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Last week, we introduced the three names that, broadly speaking, are used to describe God in the Old Testament: ­Elohim (“God”), Adonai (“Lord”), and Yahweh (“LORD” or “GOD”). The Old Testament writers, however, frequently employ a combination of these names with other words to teach some truth about God. As we make our way week by week through the names of God, we will pick on these variations and see what we can learn about the God to whom we pray. We begin with the name by which God revealed himself to Jacob in Genesis 31:13: “El Bethel” or “the God of Bethel.”

You will perhaps remember the story. After an act of deep deception, by which Jacob stole the firstborn blessing from his older brother, Esau, he was forced to flee for his life. Esau, a strong, capable hunter, had threatened to kill his younger twin. Their mother warned Jacob to flee to her family in Haran and remain there until Esau’s anger subsided. It would be some twenty years before he would see his family again.

On his way to Uncle Laban’s house, Jacob stopped in Luz. As he slept that night, the God of his ancestors—“Yahweh, the God of Abraham your father and the God of Isaac” (Genesis 28:13)—appeared to him and assured him that his covenant promises remained. “I am with you and I will keep you wherever you go, and will bring you back into this land. For I will not leave you until I have done what I have promised you” (vv. 14–15). Jacob, whose understanding of God at that time seems to have been somewhat deficient, awoke in fright: “Surely Yahweh is in this place, and I did not know it…. How awesome is this place! This is none other than the house of God, and this is the gate of heaven” (vv. 16–17). He seems to have viewed Yahweh as a sort of localised deity and believed he had left Yahweh’s territory and Yahweh with it. But when Yahweh appeared to him in Luz, he realised that the God of his fathers was far greater than he had imagined.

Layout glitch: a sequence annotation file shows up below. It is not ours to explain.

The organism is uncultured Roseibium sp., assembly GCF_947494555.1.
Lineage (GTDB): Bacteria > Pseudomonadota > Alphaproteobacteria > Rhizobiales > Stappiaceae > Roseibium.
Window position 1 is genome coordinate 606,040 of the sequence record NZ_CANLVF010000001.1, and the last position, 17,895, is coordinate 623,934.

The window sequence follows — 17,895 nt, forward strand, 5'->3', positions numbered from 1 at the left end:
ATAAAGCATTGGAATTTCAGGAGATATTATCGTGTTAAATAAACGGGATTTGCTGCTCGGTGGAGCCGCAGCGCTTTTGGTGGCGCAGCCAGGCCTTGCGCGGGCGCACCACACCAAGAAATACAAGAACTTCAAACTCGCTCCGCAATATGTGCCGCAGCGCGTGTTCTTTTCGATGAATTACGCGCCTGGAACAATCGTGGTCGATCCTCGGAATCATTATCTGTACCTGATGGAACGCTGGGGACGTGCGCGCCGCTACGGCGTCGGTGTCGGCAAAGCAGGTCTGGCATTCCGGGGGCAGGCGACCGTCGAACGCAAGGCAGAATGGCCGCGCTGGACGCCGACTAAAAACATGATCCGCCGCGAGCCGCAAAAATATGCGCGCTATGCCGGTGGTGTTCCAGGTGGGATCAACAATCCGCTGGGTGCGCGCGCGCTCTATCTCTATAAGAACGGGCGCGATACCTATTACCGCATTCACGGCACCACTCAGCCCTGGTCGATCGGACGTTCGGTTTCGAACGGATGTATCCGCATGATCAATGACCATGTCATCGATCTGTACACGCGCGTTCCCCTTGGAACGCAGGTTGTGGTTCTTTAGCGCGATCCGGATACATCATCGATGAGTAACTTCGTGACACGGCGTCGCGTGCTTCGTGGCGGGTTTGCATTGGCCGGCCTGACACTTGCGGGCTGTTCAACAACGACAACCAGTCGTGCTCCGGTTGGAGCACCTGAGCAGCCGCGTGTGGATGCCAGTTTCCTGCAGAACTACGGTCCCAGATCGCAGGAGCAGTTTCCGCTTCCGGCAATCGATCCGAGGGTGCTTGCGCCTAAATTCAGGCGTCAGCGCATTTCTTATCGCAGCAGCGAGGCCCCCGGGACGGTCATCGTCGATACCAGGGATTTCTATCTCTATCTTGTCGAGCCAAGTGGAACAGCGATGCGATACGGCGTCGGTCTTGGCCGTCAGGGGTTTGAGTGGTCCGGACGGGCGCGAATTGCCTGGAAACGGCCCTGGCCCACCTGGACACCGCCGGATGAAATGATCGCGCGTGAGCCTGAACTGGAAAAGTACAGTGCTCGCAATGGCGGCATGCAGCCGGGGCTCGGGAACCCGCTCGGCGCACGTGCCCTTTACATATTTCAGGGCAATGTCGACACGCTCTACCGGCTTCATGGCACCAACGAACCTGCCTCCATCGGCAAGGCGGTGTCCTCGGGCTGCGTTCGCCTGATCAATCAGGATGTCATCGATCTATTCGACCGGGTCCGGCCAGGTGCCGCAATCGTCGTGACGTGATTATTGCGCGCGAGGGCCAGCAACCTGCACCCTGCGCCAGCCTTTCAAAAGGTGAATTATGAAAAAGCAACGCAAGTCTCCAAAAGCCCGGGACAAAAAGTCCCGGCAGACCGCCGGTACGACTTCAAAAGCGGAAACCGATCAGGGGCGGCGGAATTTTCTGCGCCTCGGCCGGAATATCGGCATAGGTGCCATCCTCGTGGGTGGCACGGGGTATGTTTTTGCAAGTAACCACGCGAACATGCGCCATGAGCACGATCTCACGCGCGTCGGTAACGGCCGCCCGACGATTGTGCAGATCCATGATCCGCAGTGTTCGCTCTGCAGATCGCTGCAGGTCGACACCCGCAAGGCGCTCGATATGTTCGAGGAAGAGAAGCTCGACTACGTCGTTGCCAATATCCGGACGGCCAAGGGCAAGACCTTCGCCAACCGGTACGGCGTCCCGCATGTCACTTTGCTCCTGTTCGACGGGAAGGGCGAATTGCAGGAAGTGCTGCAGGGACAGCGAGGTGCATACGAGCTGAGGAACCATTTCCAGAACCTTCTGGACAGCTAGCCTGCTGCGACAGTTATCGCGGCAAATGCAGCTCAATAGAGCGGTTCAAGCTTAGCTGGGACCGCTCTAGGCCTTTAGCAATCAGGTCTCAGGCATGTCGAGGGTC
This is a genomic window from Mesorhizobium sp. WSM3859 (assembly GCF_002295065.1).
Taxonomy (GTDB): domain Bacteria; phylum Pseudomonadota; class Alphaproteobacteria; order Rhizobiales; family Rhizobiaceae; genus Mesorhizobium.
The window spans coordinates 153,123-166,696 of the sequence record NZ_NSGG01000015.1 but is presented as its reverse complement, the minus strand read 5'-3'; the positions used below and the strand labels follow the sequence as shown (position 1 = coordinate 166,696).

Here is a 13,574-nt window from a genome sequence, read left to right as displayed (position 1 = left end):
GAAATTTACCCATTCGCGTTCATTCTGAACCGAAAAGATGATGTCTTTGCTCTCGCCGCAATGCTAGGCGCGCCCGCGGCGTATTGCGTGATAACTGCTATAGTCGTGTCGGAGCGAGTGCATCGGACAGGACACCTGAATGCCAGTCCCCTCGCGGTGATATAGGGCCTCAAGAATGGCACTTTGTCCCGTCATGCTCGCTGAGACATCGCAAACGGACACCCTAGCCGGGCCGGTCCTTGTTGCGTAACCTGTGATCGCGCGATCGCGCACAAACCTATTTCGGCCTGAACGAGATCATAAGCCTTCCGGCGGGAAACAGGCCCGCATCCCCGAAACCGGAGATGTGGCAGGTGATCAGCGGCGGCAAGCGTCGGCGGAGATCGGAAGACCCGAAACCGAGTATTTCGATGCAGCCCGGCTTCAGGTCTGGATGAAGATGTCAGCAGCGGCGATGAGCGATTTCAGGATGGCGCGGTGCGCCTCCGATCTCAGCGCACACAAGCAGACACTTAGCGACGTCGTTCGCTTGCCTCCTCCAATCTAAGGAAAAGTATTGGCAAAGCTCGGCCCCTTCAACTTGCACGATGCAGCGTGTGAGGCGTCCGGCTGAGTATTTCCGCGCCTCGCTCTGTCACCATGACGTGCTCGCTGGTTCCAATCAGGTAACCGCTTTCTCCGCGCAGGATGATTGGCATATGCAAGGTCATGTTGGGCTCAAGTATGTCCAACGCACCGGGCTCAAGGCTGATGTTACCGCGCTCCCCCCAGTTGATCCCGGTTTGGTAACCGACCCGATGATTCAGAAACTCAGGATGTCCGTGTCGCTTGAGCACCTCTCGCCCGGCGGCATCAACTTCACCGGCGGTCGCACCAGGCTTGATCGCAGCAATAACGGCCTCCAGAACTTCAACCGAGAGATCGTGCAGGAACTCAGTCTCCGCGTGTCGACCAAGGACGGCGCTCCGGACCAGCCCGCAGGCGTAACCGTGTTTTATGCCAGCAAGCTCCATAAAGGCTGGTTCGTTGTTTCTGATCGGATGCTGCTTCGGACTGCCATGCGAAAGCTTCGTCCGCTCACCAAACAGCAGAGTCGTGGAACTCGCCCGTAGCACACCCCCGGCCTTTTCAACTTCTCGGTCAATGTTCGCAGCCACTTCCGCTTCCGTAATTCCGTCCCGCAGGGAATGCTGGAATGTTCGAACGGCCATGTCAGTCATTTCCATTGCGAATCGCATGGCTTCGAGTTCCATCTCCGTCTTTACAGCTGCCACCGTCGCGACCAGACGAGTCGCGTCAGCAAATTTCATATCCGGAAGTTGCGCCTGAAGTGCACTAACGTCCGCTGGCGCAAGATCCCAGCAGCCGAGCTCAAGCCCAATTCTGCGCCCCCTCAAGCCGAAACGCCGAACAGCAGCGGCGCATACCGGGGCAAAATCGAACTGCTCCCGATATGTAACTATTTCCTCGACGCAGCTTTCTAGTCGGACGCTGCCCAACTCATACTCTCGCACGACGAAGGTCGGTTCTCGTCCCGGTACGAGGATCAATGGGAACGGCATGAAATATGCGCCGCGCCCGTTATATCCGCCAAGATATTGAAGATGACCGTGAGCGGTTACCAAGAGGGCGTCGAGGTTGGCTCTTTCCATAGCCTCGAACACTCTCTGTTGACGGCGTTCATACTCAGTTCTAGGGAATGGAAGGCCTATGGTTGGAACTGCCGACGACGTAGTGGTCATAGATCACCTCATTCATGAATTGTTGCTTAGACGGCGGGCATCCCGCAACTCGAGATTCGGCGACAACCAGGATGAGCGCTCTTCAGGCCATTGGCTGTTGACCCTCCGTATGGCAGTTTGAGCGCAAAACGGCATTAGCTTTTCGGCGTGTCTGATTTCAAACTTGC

The next morning, Jacob built a small memorial there and named the place “Bethel,” which means “the house of God” (vv. 18–19).

Twenty years later, Jacob was still faithfully serving his uncle Laban. By that point, Yahweh had blessed him abundantly with a family and with great wealth so that he was more financially successful than Laban. Laban’s sons were incensed and began to view him with suspicion. Concerned that his cousins would seek to kill him, as his brother had done twenty years earlier, Jacob began thinking of leaving. Yahweh confirmed this to him: “Return to the land of your fathers and to your kindred, and I will be with you” (Genesis 31:3). Jacob related to his wives how Yahweh had been favourable to him and included the account of a dream in which Yahweh had said to him, “I am the God of Bethel,” or, “I am El Bethel” (v. 13). El Bethel literally means “the God of the house of God.”

What was the significance of this name for Jacob? Bethel was the place where God had first met him and given to him great promises. It was the place where Yahweh had first encouraged him in his covenant faithfulness. Bethel held a special place in his pilgrimage. Years later, after his daughter, Dinah, was sexually assaulted and his sons responded with mass murder, he returned to Bethel, where he built an altar to Yahweh and named it “El-bethel, because there God had revealed himself to him when he had fled from his brother” (Genesis 35:7).